Which fork do I use first? A Post for Emily Post

In an age where examples of scandal and ludicrously bad behavior hit the mainstream through the delivery of a poorly planned tweet, it seems easy to concede that etiquette has gone the way of the typewriter. Headed into the annual minefield that my partner and I refer to as wedding season, I picked up the 18th edition of Emily Post’s Etiquette: Manners for a New World thinking I would brush up on place settings and invitation protocol.

What I didn’t expect was how brilliantly the new edition of this classic helps readers navigate the choppy social waters of the modern physical and digital world. Written by Post’s descendants, the new book pays homage to those that came before, but is strengthened by the inclusion of modern social pitfalls such as unfriending someone in the social networking realm, and assisting teens with pressures of cyberbullying and sexting trends. Although I haven’t completed all 698 pages of the work, I put it down feeling I’d learned not only which fork I should pick up first, but also how to be a better young professional and woman.

Interested in learning more about the original Emily Post? The library owns an engrossing biography written by Laura Claridge that takes readers through Emily’s handling of her own scandals and rise to stardom as a manners expert.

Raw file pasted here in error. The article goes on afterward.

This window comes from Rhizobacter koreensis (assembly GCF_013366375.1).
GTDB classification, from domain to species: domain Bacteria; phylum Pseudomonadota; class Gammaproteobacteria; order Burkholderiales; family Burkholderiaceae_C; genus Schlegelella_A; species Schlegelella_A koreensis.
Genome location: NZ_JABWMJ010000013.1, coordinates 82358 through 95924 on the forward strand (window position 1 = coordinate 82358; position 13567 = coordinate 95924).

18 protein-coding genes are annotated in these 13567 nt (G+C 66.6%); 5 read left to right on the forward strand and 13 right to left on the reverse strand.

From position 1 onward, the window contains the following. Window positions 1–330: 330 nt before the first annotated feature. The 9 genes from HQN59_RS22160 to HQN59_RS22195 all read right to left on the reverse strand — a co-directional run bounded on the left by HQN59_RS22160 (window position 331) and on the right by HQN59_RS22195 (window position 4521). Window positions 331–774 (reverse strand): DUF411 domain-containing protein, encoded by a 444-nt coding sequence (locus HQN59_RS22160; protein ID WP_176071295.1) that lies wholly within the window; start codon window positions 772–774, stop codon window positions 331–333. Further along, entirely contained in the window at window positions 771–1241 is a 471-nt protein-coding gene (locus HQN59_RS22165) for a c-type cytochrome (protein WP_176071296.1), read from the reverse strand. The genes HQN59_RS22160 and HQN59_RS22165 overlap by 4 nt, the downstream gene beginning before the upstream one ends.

If you’re interested in opening up a manners discussion with your kids, check out Jennifer LaRue Huget’s Thanks a LOT, Emily Post! This picture book takes a humorous look at Emily Post’s work but includes lots of  situations that will spark a conversation about proper behavior.

For many of us, scanning 698 pages for the right answer or needed inspiration doesn’t fit into the daily schedule. The Emily Post Institute maintains a fabulous and easy to navigate website that features categorized etiquette help and the easy to use Etipedia that allows browsing for the curious and keyword searching for the determined or desperate.

Finally, check out the blog Emily Post’s Etiquette Daily which is moderated by The Emily Post Institute and fields questions from everyday Americans hoping to handle uncomfortable situations with grace.

 

Posted by Ashley, Extensions Librarian

 

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